Indigo Snakes re-introduced to Conecuh National Forest
One effort the Forest Service is tasked with is helping threatened and endanger plants and critters. You may have heard about something being re-introduced to your favorite national forest. In my part of the country, Arizona and New Mexico, the big re-introduction was and is the Mexican Grey Wolf (they aren’t doing as well as hoped but that’s another blog).
The Conecuh National Forest is re-introducing the Indigo snake, through the release of juvenile snakes (the second release occurred a month or so ago), to the forest’s Longleaf pine woods. Why? The indigo snake, lustrous, glossy, blue-black, non-venomous snake, is North America’s largest native snake, and as the top predator, plays an important ecological role in the Longleaf pine woods eco-system. It is sound to me as if the Forest Service is acknowledging they can only do so much and must look to Mother Nature to complete the effort.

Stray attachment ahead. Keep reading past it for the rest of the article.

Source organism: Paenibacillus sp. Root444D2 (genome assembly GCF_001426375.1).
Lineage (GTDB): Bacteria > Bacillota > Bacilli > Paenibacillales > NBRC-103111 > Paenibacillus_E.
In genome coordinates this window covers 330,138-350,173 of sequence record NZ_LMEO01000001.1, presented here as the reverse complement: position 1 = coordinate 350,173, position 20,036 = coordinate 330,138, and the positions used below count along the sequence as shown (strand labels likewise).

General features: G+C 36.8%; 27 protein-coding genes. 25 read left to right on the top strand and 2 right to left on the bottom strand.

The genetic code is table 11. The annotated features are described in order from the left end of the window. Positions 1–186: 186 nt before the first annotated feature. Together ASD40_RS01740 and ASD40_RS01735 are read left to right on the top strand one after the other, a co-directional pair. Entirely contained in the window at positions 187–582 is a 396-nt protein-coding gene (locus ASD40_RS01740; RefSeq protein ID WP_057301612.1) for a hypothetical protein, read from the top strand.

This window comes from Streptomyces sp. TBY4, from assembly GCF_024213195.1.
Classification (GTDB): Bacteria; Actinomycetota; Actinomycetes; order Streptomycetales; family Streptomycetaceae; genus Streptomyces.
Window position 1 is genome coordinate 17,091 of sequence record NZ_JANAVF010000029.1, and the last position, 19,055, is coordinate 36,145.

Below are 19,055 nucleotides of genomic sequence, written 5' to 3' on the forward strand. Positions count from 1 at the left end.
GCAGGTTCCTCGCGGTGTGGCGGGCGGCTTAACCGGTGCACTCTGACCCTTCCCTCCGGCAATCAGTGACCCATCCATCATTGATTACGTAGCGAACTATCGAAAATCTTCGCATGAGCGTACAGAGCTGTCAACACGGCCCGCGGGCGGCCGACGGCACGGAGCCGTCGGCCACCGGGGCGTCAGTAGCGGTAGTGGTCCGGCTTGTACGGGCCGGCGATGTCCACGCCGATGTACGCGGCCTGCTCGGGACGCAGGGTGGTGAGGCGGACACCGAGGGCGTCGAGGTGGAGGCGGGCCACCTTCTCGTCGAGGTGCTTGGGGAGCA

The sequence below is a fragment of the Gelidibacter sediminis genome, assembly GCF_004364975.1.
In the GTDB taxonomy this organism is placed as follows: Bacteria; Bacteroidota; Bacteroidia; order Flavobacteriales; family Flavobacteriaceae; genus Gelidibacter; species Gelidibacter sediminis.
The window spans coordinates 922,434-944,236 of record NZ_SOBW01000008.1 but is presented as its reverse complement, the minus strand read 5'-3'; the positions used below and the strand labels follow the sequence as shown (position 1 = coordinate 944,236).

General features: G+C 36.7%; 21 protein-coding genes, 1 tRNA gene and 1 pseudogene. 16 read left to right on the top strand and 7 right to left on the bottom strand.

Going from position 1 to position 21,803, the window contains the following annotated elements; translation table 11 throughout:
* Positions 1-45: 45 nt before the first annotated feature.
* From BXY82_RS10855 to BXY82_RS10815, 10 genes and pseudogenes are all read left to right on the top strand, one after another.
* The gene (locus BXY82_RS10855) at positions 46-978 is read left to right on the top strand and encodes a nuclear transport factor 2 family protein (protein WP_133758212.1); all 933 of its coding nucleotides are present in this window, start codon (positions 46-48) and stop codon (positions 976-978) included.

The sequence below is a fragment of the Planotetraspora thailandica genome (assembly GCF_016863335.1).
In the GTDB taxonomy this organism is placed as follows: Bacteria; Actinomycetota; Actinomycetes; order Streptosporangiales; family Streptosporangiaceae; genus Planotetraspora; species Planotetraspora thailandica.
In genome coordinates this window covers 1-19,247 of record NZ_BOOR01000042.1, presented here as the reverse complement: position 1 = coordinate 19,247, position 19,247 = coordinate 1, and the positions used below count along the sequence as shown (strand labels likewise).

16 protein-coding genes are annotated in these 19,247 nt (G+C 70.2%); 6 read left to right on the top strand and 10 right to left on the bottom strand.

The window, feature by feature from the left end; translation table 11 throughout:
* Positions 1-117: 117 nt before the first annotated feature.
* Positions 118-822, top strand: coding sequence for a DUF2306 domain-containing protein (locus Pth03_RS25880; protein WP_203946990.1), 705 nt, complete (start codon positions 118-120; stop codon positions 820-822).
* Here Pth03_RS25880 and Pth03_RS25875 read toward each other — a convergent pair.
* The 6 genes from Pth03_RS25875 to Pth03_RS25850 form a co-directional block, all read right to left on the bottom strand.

Each Indigo snake released has been give a passive integrated transponder tag for permanent identification. If you find one of these beautiful creatures in the wild, enjoy looking at it, but do not touch, and maybe you could let the Conecuh folks know about your encounter. If the snake is hurt or dead, definitely contact the Conecuh National Forest staff with this information as soon as possible.
This entry was posted on Friday, May 4th, 2012 at 4:39 am and is filed under conservation, Forest Service, national forests, national grasslands. You can follow any responses to this entry through the RSS 2.0 feed. You can leave a response, or trackback from your own site.